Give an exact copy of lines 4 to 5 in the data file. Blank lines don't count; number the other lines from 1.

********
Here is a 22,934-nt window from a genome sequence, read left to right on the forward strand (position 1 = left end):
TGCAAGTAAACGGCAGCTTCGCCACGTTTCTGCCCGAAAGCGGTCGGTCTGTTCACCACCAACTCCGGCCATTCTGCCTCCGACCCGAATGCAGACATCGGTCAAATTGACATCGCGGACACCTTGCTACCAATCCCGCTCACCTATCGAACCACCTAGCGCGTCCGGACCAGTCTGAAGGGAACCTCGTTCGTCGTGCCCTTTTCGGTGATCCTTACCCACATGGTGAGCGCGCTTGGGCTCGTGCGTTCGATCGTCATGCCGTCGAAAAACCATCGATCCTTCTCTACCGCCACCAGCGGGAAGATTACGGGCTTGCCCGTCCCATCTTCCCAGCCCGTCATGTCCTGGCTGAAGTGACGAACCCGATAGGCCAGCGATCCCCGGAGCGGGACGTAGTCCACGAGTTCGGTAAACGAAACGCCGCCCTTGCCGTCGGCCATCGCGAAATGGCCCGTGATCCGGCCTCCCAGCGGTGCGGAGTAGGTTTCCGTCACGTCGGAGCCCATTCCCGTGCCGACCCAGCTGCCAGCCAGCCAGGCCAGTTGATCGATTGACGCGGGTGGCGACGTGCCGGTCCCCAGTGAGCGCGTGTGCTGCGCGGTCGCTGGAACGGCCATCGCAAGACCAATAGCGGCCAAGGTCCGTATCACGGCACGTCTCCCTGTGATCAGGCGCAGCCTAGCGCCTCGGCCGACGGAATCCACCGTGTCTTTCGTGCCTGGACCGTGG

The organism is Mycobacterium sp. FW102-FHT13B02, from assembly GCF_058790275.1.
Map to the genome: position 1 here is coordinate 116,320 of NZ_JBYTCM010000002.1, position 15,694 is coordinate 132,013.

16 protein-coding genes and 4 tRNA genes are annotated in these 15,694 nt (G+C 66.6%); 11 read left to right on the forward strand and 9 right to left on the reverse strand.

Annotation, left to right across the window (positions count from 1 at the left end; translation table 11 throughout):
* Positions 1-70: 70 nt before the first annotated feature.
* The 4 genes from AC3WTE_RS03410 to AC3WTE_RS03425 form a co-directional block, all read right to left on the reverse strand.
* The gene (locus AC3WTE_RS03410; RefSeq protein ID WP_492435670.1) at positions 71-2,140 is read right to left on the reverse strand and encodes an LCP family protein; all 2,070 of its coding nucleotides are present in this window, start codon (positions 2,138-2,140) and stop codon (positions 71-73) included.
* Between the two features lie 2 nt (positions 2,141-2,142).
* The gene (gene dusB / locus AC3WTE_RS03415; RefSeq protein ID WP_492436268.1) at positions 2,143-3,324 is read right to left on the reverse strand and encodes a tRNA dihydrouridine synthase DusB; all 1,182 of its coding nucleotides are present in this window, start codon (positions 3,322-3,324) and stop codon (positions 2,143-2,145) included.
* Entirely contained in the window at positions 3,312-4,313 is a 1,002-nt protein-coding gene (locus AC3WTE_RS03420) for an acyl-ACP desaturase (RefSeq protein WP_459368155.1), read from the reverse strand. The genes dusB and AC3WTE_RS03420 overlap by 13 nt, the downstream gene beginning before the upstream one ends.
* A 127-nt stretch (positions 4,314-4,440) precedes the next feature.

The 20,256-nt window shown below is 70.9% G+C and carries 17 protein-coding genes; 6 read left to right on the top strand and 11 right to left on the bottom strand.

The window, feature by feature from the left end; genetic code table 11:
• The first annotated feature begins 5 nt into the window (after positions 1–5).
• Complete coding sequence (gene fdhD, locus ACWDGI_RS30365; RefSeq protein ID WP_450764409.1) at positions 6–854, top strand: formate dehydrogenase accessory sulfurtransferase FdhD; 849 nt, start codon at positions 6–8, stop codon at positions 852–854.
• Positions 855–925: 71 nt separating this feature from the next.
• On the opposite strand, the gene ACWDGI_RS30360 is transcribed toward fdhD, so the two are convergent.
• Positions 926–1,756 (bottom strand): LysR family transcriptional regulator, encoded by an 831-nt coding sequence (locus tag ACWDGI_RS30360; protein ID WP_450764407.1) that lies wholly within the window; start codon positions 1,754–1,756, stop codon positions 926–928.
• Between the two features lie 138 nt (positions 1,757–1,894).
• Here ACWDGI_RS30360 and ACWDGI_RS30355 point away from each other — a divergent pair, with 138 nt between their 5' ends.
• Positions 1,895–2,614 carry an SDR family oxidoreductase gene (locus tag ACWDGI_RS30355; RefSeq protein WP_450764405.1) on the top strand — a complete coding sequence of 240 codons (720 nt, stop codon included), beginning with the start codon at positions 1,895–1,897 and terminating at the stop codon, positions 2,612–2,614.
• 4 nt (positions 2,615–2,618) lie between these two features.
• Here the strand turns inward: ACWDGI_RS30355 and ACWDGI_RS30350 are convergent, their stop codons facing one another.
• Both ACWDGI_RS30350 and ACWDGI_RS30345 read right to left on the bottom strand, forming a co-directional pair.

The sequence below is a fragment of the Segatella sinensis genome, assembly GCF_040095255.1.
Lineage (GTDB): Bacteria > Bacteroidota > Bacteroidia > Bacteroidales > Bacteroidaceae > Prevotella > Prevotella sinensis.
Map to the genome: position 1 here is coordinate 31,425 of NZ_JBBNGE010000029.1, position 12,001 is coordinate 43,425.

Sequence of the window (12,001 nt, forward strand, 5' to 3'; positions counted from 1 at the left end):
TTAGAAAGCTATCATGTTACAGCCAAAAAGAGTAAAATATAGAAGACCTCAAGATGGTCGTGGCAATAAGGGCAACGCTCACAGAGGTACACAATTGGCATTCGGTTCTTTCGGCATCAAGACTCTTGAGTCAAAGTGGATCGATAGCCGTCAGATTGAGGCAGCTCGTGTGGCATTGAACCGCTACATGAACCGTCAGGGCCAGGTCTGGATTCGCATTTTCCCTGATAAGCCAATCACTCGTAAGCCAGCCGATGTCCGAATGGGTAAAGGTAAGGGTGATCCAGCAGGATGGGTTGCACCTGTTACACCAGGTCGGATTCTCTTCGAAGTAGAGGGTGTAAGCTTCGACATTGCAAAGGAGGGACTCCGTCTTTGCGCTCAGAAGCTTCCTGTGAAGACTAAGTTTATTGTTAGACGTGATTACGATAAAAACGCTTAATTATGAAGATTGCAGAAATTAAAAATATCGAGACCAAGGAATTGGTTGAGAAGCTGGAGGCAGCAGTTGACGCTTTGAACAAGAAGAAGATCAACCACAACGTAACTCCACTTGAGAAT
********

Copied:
Map to the genome: position 1 here is coordinate 116,320 of NZ_JBYTCM010000002.1, position 15,694 is coordinate 132,013.

16 protein-coding genes and 4 tRNA genes are annotated in these 15,694 nt (G+C 66.6%); 11 read left to right on the forward strand and 9 right to left on the reverse strand.